The Outside Blog

Skiing and Snowboarding : Jun 2012

The Worst Bike Theft Ever?

Shutterstock_39006058Photo: Shutterstock

On Thursday, 53-year-old Polish cancer survivor and double amputee Krzyszof Jarzebski found out his $13,000 custom bike had been stolen from a San Francisco apartment entryway a day before he planned to hand pedal across the United States. The thief drilled a hole in the locked gate of an apartment owned by a priest and nabbed the bike, according to the San Francisco Chronicle

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'Outside' Rides the Rockies

Four riders. Two different paths. One epic journey.


It's widely known that the Outside sales/marketing team and most of our friends are often labeled as socially active long before we're called physically active. That's not to say we aren't active—but let's say that we maintain a strong balance and leave the real core stuff to our editors. We often hit last call on a powder eve; choose to rally our clients for a beer-based "meeting" versus a morning run; and work to make après a pretty solid portion of the ski day. So the fact that we decided to grab two friends and sign up to ride our bikes 446 miles across Colorado this week is both exhilarating and totally terrifying. Here is how Director of Marketing Jen Wittman and Associate Publisher Kristen Ude came to Riding the Rockies.

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This Week's Missing Links, June 8

The best stories, photos, and videos I didn't post this week—until now.


Alex Honnold does an interview from Yosemite immediately after completing The Triple Crown. The North Face

A 40-year-old runs a sub-four-minute mile. Runner's World

So, you're saying my BASE jump wasn't a world record? CNN

 Reporting from behind the walls of the American Alpine Library. Adventure Journal

Pictures from the front lines of battling forest fires. Wired

Who wants to be an expedition leader on TV? National Geographic Adventure

Meet this year's Surfing Hall of Fame class. Shop Eat Surf via Adventure Journal

On the ASP's decision to suspend the competition at Cloudbreak. ESPN

WADA's decision to add an Olympic ban. BBC

The summits of his life. Killian Jornet

She's still out there. Outside

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Catching Up With Levi: Leipheimer Talks Broken Leg and Tour de France

Levi wins Stage 5 of Argentina's Tour de San LuisLeipheimer en route to winning the 2012 Tour de San Luis. Photo: OPQS/Tim de Waele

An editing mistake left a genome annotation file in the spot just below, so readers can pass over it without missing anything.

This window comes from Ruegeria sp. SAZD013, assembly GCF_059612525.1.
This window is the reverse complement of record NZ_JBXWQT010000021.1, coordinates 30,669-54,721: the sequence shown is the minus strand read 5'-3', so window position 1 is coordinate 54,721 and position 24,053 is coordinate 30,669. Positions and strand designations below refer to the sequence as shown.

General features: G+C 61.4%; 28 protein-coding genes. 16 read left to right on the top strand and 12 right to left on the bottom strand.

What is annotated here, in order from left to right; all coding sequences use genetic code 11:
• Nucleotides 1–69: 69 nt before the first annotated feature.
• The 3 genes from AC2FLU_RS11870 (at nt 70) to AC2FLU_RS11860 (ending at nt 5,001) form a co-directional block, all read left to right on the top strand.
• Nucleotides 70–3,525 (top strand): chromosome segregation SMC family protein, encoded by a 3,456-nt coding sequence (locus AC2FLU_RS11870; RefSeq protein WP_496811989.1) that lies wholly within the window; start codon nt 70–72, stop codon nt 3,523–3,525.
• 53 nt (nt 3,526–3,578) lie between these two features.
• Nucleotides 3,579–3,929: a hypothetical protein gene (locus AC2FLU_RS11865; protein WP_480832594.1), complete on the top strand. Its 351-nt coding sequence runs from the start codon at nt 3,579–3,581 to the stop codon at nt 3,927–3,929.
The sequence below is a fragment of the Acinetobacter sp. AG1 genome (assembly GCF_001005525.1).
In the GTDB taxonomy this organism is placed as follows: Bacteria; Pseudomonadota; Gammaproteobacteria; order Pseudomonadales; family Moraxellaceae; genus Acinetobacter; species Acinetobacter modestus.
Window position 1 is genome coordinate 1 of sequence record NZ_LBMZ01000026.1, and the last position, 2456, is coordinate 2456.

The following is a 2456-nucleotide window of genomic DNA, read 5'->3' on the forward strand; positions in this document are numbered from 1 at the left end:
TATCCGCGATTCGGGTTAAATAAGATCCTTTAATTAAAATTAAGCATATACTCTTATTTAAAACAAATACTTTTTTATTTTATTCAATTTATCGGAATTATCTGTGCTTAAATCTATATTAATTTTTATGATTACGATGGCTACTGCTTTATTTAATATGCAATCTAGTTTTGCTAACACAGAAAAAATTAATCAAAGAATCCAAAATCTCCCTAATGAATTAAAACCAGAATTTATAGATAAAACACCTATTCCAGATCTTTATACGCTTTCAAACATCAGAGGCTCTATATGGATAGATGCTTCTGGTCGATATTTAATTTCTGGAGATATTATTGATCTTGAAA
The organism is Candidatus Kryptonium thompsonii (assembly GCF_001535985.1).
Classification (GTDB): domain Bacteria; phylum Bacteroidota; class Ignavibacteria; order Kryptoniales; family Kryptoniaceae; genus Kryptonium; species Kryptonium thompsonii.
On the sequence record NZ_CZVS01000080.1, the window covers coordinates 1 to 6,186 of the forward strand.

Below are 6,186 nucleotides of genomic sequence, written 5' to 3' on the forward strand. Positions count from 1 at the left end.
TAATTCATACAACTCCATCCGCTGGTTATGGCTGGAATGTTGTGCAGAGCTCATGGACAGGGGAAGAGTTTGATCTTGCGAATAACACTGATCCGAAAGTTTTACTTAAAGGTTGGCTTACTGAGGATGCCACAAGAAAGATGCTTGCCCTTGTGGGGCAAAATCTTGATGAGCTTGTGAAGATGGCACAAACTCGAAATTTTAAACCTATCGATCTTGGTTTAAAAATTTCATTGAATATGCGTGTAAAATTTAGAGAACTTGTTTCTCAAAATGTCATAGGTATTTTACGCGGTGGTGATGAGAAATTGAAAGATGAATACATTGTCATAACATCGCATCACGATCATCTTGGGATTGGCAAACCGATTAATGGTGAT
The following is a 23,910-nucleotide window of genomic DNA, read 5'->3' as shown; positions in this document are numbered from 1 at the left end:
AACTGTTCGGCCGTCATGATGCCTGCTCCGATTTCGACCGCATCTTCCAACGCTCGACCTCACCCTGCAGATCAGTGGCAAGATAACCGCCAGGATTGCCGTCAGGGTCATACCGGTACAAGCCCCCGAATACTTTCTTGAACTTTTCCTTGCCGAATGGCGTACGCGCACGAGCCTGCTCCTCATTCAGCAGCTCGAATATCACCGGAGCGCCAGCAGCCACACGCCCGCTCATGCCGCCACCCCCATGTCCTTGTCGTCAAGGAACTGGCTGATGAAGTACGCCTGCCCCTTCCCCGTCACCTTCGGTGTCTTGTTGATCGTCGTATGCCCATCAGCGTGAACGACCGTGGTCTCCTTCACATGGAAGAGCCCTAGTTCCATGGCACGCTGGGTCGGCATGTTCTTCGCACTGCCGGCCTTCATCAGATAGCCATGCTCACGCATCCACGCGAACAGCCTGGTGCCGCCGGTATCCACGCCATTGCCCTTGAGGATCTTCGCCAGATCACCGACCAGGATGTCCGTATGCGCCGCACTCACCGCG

On April 1, while training in Spain the day before the Vuelta Ciclista al Pais Vasco, American Levi Leipheimer was struck down by a car and suffered a broken fibula. Not only did the accident knock him out of the Pais Vasco, for which he was considered a favorite after a strong early season that included winning the overall at the Tour de San Luis, but it also dealt a serious blow to his hopes of winning his fourth Tour of California.

Just six weeks after the injury, Leipheimer, who admitted that he wasn't yet at his best, still rode to an impressive sixth place overall at California. Since then, he's been working hard to rehab the leg in preparation for his big goal of the season, the Tour de France. Speaking to us from an altitude training camp in Utah, the easy-going American told us about the accident, his subsequent recovery, and his plans and hopes for the rest of the season.

Congrats on Tour of Cali. Sixth overall with a leg issue has to be considered something of a success?
It’s a good race to start with after an injury. It’s relatively safe, the roads are big, the peloton is small. So it was a good one to come back to. I was happy with the ride, but it could have been better without the injury. The Tour of California has always been a big goal of my season, so it was disappointing in some ways, too.

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Zen and the Art of Adventuring With Kids

DSC_0533In the flow, finally: Conejos River, Colorado. Photo: Katie Arnold

Whenever you take young children on outdoor adventures, there will invariably come a moment when you’ll ask yourself, head in hands, between clenched teeth, possibly on the verge of tears or mental breakdown: How could this possibly be worth it? At the time, invariably, the answer is: It’s not. At least not yet. No matter how gorgeous or remote the wilderness, how soothing the river rushing by, how blissfully tuned out you are from the racket of the rest of the world, you will arrive at this moment. And it will suck.

In northern New Mexico, the Rio Chama cuts a winding path through tawny sandstone walls and banks thick with sagebrush and ponderosa pines. Georgia O’Keefe lived and painted in Abiquiu, near the mouth of this wilderness canyon, for decades. Federally protected as a Wild and Scenic River, the Chama is so serene that an order of Benedictine monks live nearby in a solar-powered, sustainable monastery, Christ in the Desert, they built on the banks. Visitors come from around the world to live in silence for a few days, and on some still mornings you can hear the sound of the monks' chanting rising up above the steady downstream thrum of the river. My husband and I have camped, kayaked, canoed, and rafted here every summer for the past 12 years. Less than two hours from Santa Fe, up a rutted dirt road a dozen miles from pavement that becomes impassable when it rains, beneath buttes shaped like wedding cakes and natural amphitheaters carving themselves into the creamy cliffs, this is our happy place.

DSC_0533Sunset on the Rio Chama, New Mexico. Photo: Katie Arnold

Or at least it was until last weekend.

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